The United States is in the middle of one of the greatest oil booms of all time. This is especially true in the states of North Dakota and Montana, home to the Bakken formation.
New drilling techniques are allowing companies to extract previously unreachable oil from this formation. The result is that the U.S. is on track to become the world's largest oil producer by 2015, surpassing Russia and Saudi Arabia. Of course, producing more oil and importing less is a positive for the U.S. economy.
One of the companies at the forefront of this renaissance is Hess Corp. (NYSE: HES), the second-largest producer in the Bakken formation. With 640,000 acres in the Bakken, Hess produced more than 71,000 barrels of oil equivalent (BOE) a day from the region in the third quarter.
While those figures are impressive, they account for only 23% of Hess' total third-quarter production of 310,000 BOE. In addition to the Bakken, Hess also has production operations in the Gulf of Mexico, the North Sea, Southeast Asia and Equatorial Guinea.
In the past year, Hess has been selling non-core assets. Last year, Hess sold $7.8 billion in non-core assets. Just last month, the company unloaded 74,000 acres in the Utica Shale in the northeastern U.S. for $924 million.
The next decision for the company will be what to do with its Hess Retail division. A spin-off is most likely; the company may then decide whether to increase its current $4 billion share repurchase program. Hess Retail operates 1,258 fuel and food outlets from Florida to New Hampshire, making it the largest Dunkin' Donuts (Nasdaq: DNKN) franchisee by number of sites.
One of the major reasons for the asset sales has been activist shareholder Paul Singer, whose Elliott Management owns over 5% of the company, worth over $1.3 billion, and has been pushing Hess to unlock shareholder value. Singer's fellow billionaire John Paulson also owns a 1.4% stake in the company.
Hess has a current dividend yield of 1.3%, but that amounts to a mere 5% payout of earnings. Singer and Paulson are likely to push for a much higher payout, which would benefit all shareholders.
Hess' main focus, however, is the Bakken, which the company expects to account for the majority of its production growth over the next four years. The company just raised its production forecast in the Bakken to 150,000 BOE a day in 2018. Hess plans to bring 225 new Bakken wells online this year, which would be a significant increase from the 168 Bakken wells brought online in 2013.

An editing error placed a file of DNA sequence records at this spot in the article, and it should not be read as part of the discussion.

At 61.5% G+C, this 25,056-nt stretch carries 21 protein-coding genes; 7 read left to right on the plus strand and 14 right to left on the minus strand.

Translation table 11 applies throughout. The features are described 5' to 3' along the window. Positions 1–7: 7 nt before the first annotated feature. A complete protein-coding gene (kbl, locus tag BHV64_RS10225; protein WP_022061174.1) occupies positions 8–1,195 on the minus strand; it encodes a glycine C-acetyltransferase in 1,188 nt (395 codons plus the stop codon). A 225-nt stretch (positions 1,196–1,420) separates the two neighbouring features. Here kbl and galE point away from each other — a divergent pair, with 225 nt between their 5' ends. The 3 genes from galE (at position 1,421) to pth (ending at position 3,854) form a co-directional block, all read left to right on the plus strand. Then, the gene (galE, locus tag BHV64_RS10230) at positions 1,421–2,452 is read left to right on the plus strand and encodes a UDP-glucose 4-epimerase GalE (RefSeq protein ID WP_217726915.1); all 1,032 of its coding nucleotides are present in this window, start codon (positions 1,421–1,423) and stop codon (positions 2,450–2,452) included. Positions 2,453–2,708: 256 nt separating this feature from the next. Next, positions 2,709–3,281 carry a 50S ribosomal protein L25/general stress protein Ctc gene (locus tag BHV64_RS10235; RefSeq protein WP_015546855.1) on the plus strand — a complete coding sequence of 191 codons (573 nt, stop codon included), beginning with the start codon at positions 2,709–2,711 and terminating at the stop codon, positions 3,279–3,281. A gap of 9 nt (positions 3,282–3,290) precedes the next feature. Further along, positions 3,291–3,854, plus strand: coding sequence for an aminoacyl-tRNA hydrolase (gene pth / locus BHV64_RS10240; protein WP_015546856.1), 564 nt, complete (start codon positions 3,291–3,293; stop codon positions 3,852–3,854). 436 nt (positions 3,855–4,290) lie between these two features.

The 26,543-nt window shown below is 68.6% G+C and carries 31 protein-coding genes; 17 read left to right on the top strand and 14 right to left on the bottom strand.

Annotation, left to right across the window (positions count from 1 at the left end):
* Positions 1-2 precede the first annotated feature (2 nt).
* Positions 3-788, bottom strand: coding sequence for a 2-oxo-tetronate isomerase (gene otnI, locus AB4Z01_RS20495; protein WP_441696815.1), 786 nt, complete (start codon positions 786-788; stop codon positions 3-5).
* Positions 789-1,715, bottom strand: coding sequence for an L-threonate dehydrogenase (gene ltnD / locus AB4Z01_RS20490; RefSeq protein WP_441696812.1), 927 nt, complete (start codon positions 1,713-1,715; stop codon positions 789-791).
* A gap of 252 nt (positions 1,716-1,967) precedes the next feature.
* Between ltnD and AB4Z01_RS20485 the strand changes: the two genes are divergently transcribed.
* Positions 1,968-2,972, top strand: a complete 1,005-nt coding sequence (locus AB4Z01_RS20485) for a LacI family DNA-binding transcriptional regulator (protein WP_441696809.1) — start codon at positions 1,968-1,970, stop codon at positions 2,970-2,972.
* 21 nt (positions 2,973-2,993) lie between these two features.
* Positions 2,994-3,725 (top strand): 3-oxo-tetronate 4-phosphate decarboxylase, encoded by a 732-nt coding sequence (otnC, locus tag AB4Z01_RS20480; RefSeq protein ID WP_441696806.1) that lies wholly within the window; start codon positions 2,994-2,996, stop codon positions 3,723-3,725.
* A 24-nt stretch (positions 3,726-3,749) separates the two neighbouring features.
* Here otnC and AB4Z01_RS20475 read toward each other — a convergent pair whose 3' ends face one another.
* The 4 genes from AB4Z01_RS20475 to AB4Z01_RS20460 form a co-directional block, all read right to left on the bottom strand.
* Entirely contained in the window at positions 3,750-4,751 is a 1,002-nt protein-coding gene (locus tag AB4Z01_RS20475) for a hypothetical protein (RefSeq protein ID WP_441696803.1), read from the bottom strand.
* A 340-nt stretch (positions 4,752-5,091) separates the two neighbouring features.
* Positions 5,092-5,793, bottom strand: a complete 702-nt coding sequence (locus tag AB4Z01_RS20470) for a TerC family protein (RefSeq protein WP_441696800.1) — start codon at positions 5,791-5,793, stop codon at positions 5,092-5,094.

Hess also owns several midstream assets in the Bakken that the company is looking to monetize next year. These assets include a rail terminal, a gas plant, and other transportation and logistics assets. Hess will most likely spin those assets off into a master limited partnership (MLP), allowing the company to better focus on its core operations.
The company's valuation is also very compelling. Hess is trading at 7 times earnings, well below its five-year average of 13 times. Shares also trade near its book value per share of $74. Its enterprise value-to-EBITDA (earnings before interest, taxes, depreciation and amortization) ratio is only 5. Compare that with Exxon Mobil (NYSE: XOM) with an EV-to-EBITDA multiple of 5.4, or BP (NYSE: BP) at 5.6.
Risks to Consider: As the U.S. becomes more energy independent and relies less on foreign oil, the price of crude oil is likely to fall. There's also the risk that Hess will not be able to get top dollar in the sale of its remaining non-core assets. Furthermore, there have been a number of incidents involving crude shipped by rail, and tighter regulations could squeeze margins on oil produced in the Bakken.
Action to Take --> Buy shares of Hess with a price target of $105 for upside of more than 40%. That would put the company trading at an enterprise value/EBITDA multiple of 6, which is still below Exxon at 6.9 and the Bakken's largest producer, Continental Resources (NYSE: CLR), at 9.4.